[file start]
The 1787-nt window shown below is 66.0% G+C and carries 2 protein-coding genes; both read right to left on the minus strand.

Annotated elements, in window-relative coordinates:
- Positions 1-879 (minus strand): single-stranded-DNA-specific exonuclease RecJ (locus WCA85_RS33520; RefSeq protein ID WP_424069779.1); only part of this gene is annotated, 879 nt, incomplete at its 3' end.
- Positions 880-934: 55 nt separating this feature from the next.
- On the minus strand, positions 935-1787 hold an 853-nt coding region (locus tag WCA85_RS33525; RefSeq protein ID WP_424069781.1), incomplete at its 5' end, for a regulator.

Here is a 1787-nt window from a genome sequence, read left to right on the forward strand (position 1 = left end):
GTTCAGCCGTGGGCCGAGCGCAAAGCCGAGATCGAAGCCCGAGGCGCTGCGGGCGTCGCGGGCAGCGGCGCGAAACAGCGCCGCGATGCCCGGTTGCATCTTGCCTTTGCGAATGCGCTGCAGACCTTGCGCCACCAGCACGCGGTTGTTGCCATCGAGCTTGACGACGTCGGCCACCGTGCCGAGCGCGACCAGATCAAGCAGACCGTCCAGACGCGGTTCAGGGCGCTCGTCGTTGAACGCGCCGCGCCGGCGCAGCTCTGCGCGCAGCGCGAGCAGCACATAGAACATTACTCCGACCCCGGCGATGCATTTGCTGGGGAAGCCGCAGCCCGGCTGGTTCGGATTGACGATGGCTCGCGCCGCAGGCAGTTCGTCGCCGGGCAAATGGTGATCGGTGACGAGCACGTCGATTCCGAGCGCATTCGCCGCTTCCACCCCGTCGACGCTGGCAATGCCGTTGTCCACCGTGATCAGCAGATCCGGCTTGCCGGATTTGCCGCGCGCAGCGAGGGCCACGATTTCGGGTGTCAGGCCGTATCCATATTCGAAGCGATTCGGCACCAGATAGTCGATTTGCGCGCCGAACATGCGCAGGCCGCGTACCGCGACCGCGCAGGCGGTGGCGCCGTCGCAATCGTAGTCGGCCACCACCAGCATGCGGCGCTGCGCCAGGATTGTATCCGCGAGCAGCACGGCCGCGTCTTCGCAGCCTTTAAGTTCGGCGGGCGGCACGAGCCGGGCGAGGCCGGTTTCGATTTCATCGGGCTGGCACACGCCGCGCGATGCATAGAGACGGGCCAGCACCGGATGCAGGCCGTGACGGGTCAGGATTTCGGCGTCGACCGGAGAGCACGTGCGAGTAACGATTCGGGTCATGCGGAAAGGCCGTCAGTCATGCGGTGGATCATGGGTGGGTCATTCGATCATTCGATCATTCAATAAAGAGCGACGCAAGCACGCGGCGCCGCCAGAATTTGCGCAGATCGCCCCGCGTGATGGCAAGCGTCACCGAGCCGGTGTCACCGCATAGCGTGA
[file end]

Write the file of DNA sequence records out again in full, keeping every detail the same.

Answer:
The 1787-nt window shown below is 66.0% G+C and carries 2 protein-coding genes; both read right to left on the minus strand.

Annotated elements, in window-relative coordinates:
- Positions 1-879 (minus strand): single-stranded-DNA-specific exonuclease RecJ (locus WCA85_RS33520; RefSeq protein ID WP_424069779.1); only part of this gene is annotated, 879 nt, incomplete at its 3' end.
- Positions 880-934: 55 nt separating this feature from the next.
- On the minus strand, positions 935-1787 hold an 853-nt coding region (locus tag WCA85_RS33525; RefSeq protein ID WP_424069781.1), incomplete at its 5' end, for a regulator.

Here is a 1787-nt window from a genome sequence, read left to right on the forward strand (position 1 = left end):
GTTCAGCCGTGGGCCGAGCGCAAAGCCGAGATCGAAGCCCGAGGCGCTGCGGGCGTCGCGGGCAGCGGCGCGAAACAGCGCCGCGATGCCCGGTTGCATCTTGCCTTTGCGAATGCGCTGCAGACCTTGCGCCACCAGCACGCGGTTGTTGCCATCGAGCTTGACGACGTCGGCCACCGTGCCGAGCGCGACCAGATCAAGCAGACCGTCCAGACGCGGTTCAGGGCGCTCGTCGTTGAACGCGCCGCGCCGGCGCAGCTCTGCGCGCAGCGCGAGCAGCACATAGAACATTACTCCGACCCCGGCGATGCATTTGCTGGGGAAGCCGCAGCCCGGCTGGTTCGGATTGACGATGGCTCGCGCCGCAGGCAGTTCGTCGCCGGGCAAATGGTGATCGGTGACGAGCACGTCGATTCCGAGCGCATTCGCCGCTTCCACCCCGTCGACGCTGGCAATGCCGTTGTCCACCGTGATCAGCAGATCCGGCTTGCCGGATTTGCCGCGCGCAGCGAGGGCCACGATTTCGGGTGTCAGGCCGTATCCATATTCGAAGCGATTCGGCACCAGATAGTCGATTTGCGCGCCGAACATGCGCAGGCCGCGTACCGCGACCGCGCAGGCGGTGGCGCCGTCGCAATCGTAGTCGGCCACCACCAGCATGCGGCGCTGCGCCAGGATTGTATCCGCGAGCAGCACGGCCGCGTCTTCGCAGCCTTTAAGTTCGGCGGGCGGCACGAGCCGGGCGAGGCCGGTTTCGATTTCATCGGGCTGGCACACGCCGCGCGATGCATAGAGACGGGCCAGCACCGGATGCAGGCCGTGACGGGTCAGGATTTCGGCGTCGACCGGAGAGCACGTGCGAGTAACGATTCGGGTCATGCGGAAAGGCCGTCAGTCATGCGGTGGATCATGGGTGGGTCATTCGATCATTCGATCATTCAATAAAGAGCGACGCAAGCACGCGGCGCCGCCAGAATTTGCGCAGATCGCCCCGCGTGATGGCAAGCGTCACCGAGCCGGTGTCACCGCATAGCGTGA